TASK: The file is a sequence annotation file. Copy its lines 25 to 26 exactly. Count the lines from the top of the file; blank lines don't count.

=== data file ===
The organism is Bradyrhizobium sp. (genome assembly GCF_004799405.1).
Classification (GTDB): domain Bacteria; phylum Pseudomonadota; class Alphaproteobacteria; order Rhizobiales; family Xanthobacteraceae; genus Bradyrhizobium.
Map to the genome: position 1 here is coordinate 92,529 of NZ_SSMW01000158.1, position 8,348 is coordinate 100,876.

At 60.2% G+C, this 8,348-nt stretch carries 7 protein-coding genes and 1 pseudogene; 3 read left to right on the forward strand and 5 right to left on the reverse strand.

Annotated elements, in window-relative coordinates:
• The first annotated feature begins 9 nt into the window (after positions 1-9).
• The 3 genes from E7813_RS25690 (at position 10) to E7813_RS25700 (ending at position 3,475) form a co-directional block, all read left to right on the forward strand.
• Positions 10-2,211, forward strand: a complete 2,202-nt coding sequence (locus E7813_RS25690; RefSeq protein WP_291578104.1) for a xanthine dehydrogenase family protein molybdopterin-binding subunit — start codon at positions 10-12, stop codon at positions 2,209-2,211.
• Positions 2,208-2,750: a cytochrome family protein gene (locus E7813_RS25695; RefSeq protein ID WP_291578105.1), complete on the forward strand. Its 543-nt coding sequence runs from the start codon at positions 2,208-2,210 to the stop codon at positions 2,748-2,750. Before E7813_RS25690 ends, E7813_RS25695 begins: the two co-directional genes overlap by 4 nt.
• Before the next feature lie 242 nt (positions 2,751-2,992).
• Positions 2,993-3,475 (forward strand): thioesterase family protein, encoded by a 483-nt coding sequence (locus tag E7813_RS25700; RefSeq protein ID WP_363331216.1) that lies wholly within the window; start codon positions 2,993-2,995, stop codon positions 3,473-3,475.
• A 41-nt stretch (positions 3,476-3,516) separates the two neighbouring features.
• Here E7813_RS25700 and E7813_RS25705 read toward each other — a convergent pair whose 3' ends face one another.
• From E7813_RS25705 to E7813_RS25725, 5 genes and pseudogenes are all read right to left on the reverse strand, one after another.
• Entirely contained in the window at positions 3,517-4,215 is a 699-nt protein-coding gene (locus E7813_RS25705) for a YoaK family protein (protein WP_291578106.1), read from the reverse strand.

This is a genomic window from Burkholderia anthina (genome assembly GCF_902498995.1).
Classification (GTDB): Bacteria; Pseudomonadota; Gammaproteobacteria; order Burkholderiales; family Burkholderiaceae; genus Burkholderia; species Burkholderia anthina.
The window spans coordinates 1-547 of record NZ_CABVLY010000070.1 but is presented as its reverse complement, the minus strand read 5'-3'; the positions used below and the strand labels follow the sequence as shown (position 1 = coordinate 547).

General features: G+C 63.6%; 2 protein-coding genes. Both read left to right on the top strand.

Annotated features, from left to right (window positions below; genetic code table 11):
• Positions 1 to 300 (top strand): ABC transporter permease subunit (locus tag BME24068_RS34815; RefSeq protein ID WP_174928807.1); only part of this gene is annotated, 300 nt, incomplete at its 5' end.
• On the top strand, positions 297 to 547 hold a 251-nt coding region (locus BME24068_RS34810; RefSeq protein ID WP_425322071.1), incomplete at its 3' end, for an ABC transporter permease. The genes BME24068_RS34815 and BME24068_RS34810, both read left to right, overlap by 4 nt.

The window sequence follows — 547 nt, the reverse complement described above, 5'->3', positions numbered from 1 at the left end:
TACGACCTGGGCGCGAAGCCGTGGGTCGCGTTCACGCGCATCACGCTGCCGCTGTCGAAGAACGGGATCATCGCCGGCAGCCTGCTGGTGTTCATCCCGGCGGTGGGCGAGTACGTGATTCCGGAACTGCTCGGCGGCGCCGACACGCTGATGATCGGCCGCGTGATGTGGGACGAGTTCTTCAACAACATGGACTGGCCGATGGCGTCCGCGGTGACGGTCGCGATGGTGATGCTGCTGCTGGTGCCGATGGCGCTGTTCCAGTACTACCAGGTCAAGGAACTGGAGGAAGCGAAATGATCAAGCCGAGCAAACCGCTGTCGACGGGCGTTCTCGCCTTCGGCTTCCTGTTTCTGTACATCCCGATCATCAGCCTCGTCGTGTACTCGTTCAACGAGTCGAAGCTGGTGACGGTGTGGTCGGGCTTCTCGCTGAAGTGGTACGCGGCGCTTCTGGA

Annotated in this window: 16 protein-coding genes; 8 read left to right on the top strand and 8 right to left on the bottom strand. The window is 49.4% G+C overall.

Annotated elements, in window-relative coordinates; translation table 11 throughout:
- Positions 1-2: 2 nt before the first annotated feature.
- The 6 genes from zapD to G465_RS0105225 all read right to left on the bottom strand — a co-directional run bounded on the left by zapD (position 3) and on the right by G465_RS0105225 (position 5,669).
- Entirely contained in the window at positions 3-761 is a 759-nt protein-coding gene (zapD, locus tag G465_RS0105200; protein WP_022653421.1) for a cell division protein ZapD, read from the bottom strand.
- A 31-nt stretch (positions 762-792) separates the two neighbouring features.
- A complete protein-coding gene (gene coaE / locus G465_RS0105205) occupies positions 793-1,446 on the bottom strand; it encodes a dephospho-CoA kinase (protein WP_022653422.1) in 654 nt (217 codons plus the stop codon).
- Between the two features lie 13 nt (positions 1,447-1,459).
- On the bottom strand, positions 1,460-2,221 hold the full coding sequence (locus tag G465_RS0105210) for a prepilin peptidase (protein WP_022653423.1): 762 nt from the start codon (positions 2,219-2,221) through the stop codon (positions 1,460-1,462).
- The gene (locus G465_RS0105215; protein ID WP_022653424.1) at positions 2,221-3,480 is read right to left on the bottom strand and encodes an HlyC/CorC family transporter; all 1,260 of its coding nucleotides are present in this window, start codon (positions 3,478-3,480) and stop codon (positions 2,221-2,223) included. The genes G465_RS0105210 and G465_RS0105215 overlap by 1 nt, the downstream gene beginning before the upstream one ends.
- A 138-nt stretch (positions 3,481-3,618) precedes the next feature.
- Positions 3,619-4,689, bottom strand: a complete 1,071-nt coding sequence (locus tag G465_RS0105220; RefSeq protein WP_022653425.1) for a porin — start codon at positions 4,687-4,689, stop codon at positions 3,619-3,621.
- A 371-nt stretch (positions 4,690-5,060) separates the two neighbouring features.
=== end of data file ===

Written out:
Annotated in this window: 16 protein-coding genes; 8 read left to right on the top strand and 8 right to left on the bottom strand. The window is 49.4% G+C overall.

Annotated elements, in window-relative coordinates; translation table 11 throughout: